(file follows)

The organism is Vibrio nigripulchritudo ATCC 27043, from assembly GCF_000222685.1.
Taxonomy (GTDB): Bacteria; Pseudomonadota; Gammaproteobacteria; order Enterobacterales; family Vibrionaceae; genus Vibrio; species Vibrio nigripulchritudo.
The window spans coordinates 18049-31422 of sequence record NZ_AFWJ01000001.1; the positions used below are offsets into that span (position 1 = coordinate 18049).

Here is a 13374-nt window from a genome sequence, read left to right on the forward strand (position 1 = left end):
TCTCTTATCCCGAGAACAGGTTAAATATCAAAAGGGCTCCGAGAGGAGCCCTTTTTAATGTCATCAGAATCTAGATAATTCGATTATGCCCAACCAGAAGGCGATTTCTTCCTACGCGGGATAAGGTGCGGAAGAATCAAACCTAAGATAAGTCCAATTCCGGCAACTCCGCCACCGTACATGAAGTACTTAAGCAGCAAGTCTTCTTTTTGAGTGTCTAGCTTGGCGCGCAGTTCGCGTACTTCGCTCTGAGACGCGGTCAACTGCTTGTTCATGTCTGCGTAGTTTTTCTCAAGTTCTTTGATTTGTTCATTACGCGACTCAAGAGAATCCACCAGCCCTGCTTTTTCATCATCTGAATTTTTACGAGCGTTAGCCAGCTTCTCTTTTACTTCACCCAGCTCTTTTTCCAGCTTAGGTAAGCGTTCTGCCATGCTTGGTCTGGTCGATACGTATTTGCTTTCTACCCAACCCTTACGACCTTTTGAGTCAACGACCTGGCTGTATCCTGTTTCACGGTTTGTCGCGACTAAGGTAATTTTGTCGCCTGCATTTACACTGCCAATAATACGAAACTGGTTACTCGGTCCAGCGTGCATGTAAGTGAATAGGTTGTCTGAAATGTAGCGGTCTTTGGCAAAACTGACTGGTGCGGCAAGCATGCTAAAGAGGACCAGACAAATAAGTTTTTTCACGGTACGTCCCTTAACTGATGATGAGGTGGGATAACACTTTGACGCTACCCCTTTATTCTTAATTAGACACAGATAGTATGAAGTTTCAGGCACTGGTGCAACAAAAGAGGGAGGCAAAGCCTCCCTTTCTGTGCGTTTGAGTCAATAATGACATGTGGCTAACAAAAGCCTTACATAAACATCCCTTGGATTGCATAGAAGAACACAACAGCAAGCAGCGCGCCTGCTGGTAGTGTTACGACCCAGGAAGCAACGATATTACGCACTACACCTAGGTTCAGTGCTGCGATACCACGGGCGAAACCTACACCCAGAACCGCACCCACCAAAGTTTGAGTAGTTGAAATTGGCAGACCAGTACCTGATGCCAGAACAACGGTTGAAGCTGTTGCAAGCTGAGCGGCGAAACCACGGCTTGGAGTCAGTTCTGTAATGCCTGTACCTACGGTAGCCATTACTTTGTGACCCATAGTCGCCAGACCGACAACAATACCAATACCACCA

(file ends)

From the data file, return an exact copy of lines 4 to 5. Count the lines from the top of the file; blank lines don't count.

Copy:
Here is a 13374-nt window from a genome sequence, read left to right on the forward strand (position 1 = left end):
TCTCTTATCCCGAGAACAGGTTAAATATCAAAAGGGCTCCGAGAGGAGCCCTTTTTAATGTCATCAGAATCTAGATAATTCGATTATGCCCAACCAGAAGGCGATTTCTTCCTACGCGGGATAAGGTGCGGAAGAATCAAACCTAAGATAAGTCCAATTCCGGCAACTCCGCCACCGTACATGAAGTACTTAAGCAGCAAGTCTTCTTTTTGAGTGTCTAGCTTGGCGCGCAGTTCGCGTACTTCGCTCTGAGACGCGGTCAACTGCTTGTTCATGTCTGCGTAGTTTTTCTCAAGTTCTTTGATTTGTTCATTACGCGACTCAAGAGAATCCACCAGCCCTGCTTTTTCATCATCTGAATTTTTACGAGCGTTAGCCAGCTTCTCTTTTACTTCACCCAGCTCTTTTTCCAGCTTAGGTAAGCGTTCTGCCATGCTTGGTCTGGTCGATACGTATTTGCTTTCTACCCAACCCTTACGACCTTTTGAGTCAACGACCTGGCTGTATCCTGTTTCACGGTTTGTCGCGACTAAGGTAATTTTGTCGCCTGCATTTACACTGCCAATAATACGAAACTGGTTACTCGGTCCAGCGTGCATGTAAGTGAATAGGTTGTCTGAAATGTAGCGGTCTTTGGCAAAACTGACTGGTGCGGCAAGCATGCTAAAGAGGACCAGACAAATAAGTTTTTTCACGGTACGTCCCTTAACTGATGATGAGGTGGGATAACACTTTGACGCTACCCCTTTATTCTTAATTAGACACAGATAGTATGAAGTTTCAGGCACTGGTGCAACAAAAGAGGGAGGCAAAGCCTCCCTTTCTGTGCGTTTGAGTCAATAATGACATGTGGCTAACAAAAGCCTTACATAAACATCCCTTGGATTGCATAGAAGAACACAACAGCAAGCAGCGCGCCTGCTGGTAGTGTTACGACCCAGGAAGCAACGATATTACGCACTACACCTAGGTTCAGTGCTGCGATACCACGGGCGAAACCTACACCCAGAACCGCACCCACCAAAGTTTGAGTAGTTGAAATTGGCAGACCAGTACCTGATGCCAGAACAACGGTTGAAGCTGTTGCAAGCTGAGCGGCGAAACCACGGCTTGGAGTCAGTTCTGTAATGCCTGTACCTACGGTAGCCATTACTTTGTGACCCATAGTCGCCAGACCGACAACAATACCAATACCACCA